Beta cell replacement through transplantation remains the only treatment option for Type 1 diabetes enabling restoration of near-physiological glucose levels without significant hypoglycemia. Outlining the most recent advances and research breakthroughs, this practical guide and reference work explores the impact of islet cell transplantation and brings together leading multidisciplinary proponents critical to future success in the field. Edited by a surgeon and an endocrinologist at the forefront of the technology, this volume considers challenges associated with this procedure including lack of sufficient donor organs and the side effects of immunosuppressive therapy, as well as the potential benefits for current and future patients.
Islet Transplantation and Beta Cell Replacement Therapy, after a brief historical overview, examines:
- the key role of endocrinologists in holistic assessment and selection of islet transplant recipients
- the factors underlying attrition of islet function over time and need for enhanced graft monitoring post transplantation
- future in vivo islet imaging
- setting up new clinical islet transplant programs by outlining potential models and pitfalls-including cost effectiveness and sustainable integrated approaches
- clinical outcomes and the future direction for islet transplantation, including alternative sources of beta cells, to meet future clinical needs through xenotransplantation, new insulin-producing cells from adult tissue, and stem cell banks
Table of Contents
A Historical Perspective on Experimental and Clinical Islet Transplantation. Hypoglycemia in Type 1 Diabetes: The Need for a New Approach. Patient Selection and Assessment: An Endocrinologist's Perspective. The Surgical Aspects of Pancreas Procurement for Pancreatic Islet Transplantation. Pancreas Preservation for Islet Isolation. Aspects and Challenges of Islet Isolation. Percutaneous Portal Vein Access: Radiological Aspects. Care of the Islet Transplant Recipient - Immunosuppressive Management and Complications. Islet Graft Monitoring and Imaging. Metabolic Measures of Islet Function and Mass After Islet Transplantation. Challenges in Setting Up a New Islet Transplant Program. Key Factors to Consider in Setting Up Clinical Trials in Islet Cell Transplantation: A Nursing Coordinator's Perspective. Clinical Outcomes and Future Directions in Islet Transplantation. Culture and Transportation of Human Islets Between Centers. Development and Application of Contemporary Immunosuppresion in Human Islet Transplantation. Pig Islet Xenotransplantation-Update and Context. Approaches to ß-cell Regeneration and Neogenesis. Stem Cell Approaches for ß-cell Replacement. Diabetes Gene Therapy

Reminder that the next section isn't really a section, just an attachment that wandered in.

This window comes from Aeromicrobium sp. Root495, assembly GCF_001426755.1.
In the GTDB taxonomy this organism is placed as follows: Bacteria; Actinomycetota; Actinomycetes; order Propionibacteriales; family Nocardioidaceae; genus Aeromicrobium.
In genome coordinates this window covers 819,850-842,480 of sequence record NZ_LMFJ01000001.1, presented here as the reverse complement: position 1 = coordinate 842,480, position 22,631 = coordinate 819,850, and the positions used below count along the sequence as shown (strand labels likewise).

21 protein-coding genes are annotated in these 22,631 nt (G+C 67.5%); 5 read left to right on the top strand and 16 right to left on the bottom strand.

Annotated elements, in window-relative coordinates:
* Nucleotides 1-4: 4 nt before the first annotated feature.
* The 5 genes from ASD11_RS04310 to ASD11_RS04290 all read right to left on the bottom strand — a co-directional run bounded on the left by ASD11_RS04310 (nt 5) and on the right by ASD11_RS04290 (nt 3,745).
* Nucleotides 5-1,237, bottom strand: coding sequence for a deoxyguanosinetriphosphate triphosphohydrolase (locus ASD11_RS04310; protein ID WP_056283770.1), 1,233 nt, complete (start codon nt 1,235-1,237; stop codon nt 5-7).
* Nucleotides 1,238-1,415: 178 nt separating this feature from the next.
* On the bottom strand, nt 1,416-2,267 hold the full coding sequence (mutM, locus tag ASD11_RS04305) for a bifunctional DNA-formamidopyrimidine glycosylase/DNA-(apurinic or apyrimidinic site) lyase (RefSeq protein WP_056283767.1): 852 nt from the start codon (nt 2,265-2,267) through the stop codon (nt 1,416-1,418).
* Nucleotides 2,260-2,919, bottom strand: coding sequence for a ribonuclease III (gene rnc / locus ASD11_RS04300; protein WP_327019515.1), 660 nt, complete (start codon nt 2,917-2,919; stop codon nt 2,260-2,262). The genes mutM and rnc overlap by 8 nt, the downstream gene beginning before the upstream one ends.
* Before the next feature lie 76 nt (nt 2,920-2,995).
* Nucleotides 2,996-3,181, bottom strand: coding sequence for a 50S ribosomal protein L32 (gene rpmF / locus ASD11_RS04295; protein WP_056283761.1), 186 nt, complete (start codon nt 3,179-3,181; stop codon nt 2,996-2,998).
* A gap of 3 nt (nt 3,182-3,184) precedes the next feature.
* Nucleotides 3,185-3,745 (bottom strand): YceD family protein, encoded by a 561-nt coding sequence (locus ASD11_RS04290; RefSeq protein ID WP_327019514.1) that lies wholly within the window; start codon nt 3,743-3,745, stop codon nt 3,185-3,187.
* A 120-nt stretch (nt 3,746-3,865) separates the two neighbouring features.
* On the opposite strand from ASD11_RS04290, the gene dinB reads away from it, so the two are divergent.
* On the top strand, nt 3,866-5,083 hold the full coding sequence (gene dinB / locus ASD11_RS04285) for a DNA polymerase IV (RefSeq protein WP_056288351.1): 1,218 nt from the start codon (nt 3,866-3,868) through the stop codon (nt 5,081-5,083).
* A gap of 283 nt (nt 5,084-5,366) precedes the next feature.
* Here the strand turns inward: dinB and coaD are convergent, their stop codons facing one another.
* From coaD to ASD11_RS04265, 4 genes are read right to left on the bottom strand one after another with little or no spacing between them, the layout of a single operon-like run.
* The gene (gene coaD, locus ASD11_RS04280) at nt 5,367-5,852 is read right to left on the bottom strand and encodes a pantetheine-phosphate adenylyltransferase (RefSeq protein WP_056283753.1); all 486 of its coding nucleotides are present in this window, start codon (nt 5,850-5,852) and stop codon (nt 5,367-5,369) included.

A. M. JAMES SHAPIRO is Professor of Surgery, Division of General Surgery, University of Alberta, Canada, and Director of Clinical Islet Transplant Program, Staff Surgeon, and Director of the Juvenile Diabetes Foundation Clinical Center for Islet Transplantation, University of Alberta Hospital, Canada. Dr. Shapiro received his M.B.B.S. from the University of Newcastle on Tyne, England, and his Ph.D. in Experimental Surgery, University of Alberta. Dr. Shapiro currently investigates islet transplantation for the treatment of type 1 diabetes and the immunobiology and tolerance induction for islet cell transplantation, and currently has written over 150 peer reviewed articles and over 15 books and chapters in the field of diabetes.
JAMES A. M. SHAW is a Senior Lecturer in Diabetes at the University of Newcastle within the Institute of Cellular Medicine, Institute of Cell and Molecular Biosciences and the North East Stem Cell Institute. He is a consultant physician in the Newcastle upon Tyne Acute Hospitals Foundation Trust and the Newcastle Primary Care Trust. Dr Shaw received his BSc from St Andrews University, Scotland; MB ChB from the University of Manchester, England; and PhD from the University of Aberdeen, Scotland. He held a Medical Research Council Training Fellowship and GlaxoSmithKline Senior Fellowship. He is a Fellow of the Royal College of Physicians of Edinburgh. In addition to his clinical interests in insulin pump therapy, pancreas and islet transplantation, his research group are exploring gene therapy for diabetes and beta cell replacement including stem cell approaches.
"This is an excellent collection of chapters by leading experts and will likely become the standard reference for practitioners of islet transplantation. The revolutionary change in success rates and basic development since the Edmonton protocol and international enthusiasm for program development in this area make this a timely publication and a necessary update to Dr. Ricordi's 1992 book on the subject … Nonetheless, this book is an instant and welcome standard for programs, clinicians, and researchers striving to maximize and improve outcomes for patients undergoing islet transplantation." —Marc Rider Garfinkel, MD (University of Chicago Pritzker School of Medicine), Doody’s Reviews